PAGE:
However I find Thunderbolt’s debut device to be a rather odd choice: the newly released Apple Macbook Pro. This transfer technology is so powerful, most consumers won’t have a need for this for now, but folks such as professional editors are going to benefit from it. If you have a bunch of RED files you have to work with, Light Peak  Thunderbolt is going to be a godsend (provided you have the RAID setups necessary as well, otherwise there’s no point in using Thunderbolt since just a regular ol’ hard drive or two can’t saturate these speeds anyhow.)

But how many professional editors – the kind that actually works with footage that requires these kinds of transfer speeds – do their regular work on a Macbook Pro? Sure, the occasional rough cut (maybe even while still on set) I can see. But as a regular start-to-finish HD workflow? I mean, it’s cool you can hook up those RAID enclosures (hopefully more devices soon) as well as your DisplayPort-based monitor, but that still leaves the fact that the MBP’s processors might just not be powerful enough to comfortably edit (and by that I include color correction, and other processor heavy manipulation) the kind of footage that would justify using Thunderbolt technology. From my own experience and from what I gather from Final Cut Pro/MBP users online, editing those big league HD files just isn’t fun on a Macbook Pro. So really, who is Thunderbolt for then? Bragging rights?

It would have been beyond awesome if Adobe CS5’s Mercury Playback Engine (MPE) could be used on those new Macbook Pros – but ya can’t. Apple ditched NVIDIA and uses ATI (okay, now AMD) graphic cards now..which don’t work with MPE at all. Of course MPE didn’t work with the previous Macbook Pro models either because of the type of mobile GPUs used, but at least one could’ve hoped Adobe (or a clever hacker) would find a way to make those mobile GPUs work with MPE.  Now that’s just not going to happen with AMD. So Final Cut Pro it is.

I would have loved to see Intel work with Apple and other partners to put Light Peak into proper workstations first. Or heck, even just offer motherboards with this technology. I hope this is coming soon.

So let’s hear it – you full time Final Cut Pro users, how many of you are doing all your work on a Macbook Pro? Do you think Thunderbolt is going change your life (provided you run out and buy them new MBPs, and those RAID enclosures), or are you going to wait until this technology gets into real workstations?

The Future of Web Video – WebM


Fellow video professionals, the web has a new standard for videos. Learn about it because it’ll become a major player in your life. The standard is called WebM.

This may come as a positive surprise to those who have been watching the Apple-Adobe-Flash feud closely.

If you recall, one of the issues with videos on the web is that there really is no single format standard. Flash is about as close to a standard as can be, but with the Apple-gadget eco system refusing to work with it, a big chunk of the web is just not available to iPod/iPhone/iPad owners. H.264 is what Apple and cohorts want to replace Flash with on HTML5 based sites, except there are some major problems with that.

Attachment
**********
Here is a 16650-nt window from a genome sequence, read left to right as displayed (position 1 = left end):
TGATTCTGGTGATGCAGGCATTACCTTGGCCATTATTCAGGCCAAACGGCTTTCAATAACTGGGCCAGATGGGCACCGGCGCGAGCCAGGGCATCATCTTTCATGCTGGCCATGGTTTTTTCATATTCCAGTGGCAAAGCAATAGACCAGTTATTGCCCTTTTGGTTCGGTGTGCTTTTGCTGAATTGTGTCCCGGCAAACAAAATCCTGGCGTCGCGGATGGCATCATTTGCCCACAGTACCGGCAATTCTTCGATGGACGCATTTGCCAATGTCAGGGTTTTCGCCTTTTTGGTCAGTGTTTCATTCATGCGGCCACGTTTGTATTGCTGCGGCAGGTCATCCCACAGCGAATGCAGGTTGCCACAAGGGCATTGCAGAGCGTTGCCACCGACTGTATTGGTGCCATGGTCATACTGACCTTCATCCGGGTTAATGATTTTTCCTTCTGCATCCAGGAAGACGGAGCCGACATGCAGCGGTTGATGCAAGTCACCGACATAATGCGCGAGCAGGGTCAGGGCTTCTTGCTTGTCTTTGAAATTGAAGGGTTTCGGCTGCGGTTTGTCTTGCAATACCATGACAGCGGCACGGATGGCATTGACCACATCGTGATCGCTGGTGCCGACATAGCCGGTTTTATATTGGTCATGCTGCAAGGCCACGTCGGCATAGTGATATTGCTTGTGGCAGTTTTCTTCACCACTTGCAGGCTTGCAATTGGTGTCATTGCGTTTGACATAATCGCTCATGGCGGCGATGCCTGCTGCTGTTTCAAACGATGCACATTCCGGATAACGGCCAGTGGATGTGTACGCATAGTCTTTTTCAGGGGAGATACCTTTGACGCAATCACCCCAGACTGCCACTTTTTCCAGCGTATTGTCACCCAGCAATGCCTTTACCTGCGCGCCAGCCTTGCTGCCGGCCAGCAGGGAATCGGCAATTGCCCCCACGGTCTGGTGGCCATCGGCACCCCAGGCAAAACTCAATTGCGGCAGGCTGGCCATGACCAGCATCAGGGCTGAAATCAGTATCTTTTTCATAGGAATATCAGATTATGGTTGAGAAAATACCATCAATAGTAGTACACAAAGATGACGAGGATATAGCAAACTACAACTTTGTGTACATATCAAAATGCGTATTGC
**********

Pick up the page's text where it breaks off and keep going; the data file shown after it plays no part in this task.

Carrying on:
Now imagine a video standard that can be played on HTML5 web sites, but will also work through Flash if so desired, and will be supported by Firefox, Opera, and Chrome almost immediately, with the other browser guys presumably to follow shortly as well. Now imagine this format to look about as good as H.264 video, except it’s free and there are no licensing issues to deal with. Ever.

That’s WebM.

WebM will utilize the VP8 codec, which is a codec developed by the company On2. On2 created the ubiquitous VP6 codec (used a lot in videos encoded to Flash) and was bought by Google a while ago. Now Google has announced it will release this codec for free. That by itself is great news but the juicy part is this:

VP8 (video) will be combined with the Vorbis audio codec and the Matroska container format to create this new web standard, WebM. You’ll notice that all these codecs are free. If you worked with these codecs you’ll also notice that the quality is excellent.

Google also announced that it will begin converting all YouTube videos to this new WebM format going forward. Brightcove is about to do the same. So the largest video site on the planet is moving ahead with this codec. WebM is backed by Google, Mozilla, and a growing number of other big guys. Yes, WebM will be the new web standard.

With Steve Jobs of Apple and Flash maker Adobe becoming increasingly vocal about their shit I keep seeing a lot of wrong information being thrown around in regards to HTML5, videos, and Flash. Couple of things you should know…

What You Need To Know about HTML5 and Video

Some people seem to think that HTML5 by itself can play video but that’s not the case. HTML5 does not have some magic little super codec embedded. It merely uses the <video> element, which in turn then points to one or multiple versions of a video. H.264 is just one format one can choose to publish that video in. But this is not mandatory.

So What Does HTML5 Do For Video Then?
The thinking is that HTML5 figures out what codecs your computer can play. It then goes through the list of available versions of the video in question and plays the first one your computer is able to play. Smooth.
Except it’s not because it might still require multiple versions of the video. Why? Because if your browser doesn’t have the right codec and the video isn’t offered in a format for which your browser does have the codec then HTML5 won’t help here.
The problem then with H.264 is that…it’s not free. The MPEG LA licensing group has a fee structure that publishers as well as creators of encoders/decoders are supposed to pay, but for some reason this isn’t ever discussed. Probably because some publishers are exempt from having to pay the fee until 2015 (was 2010, got extended), so folks think everyone’s exempt. Not so.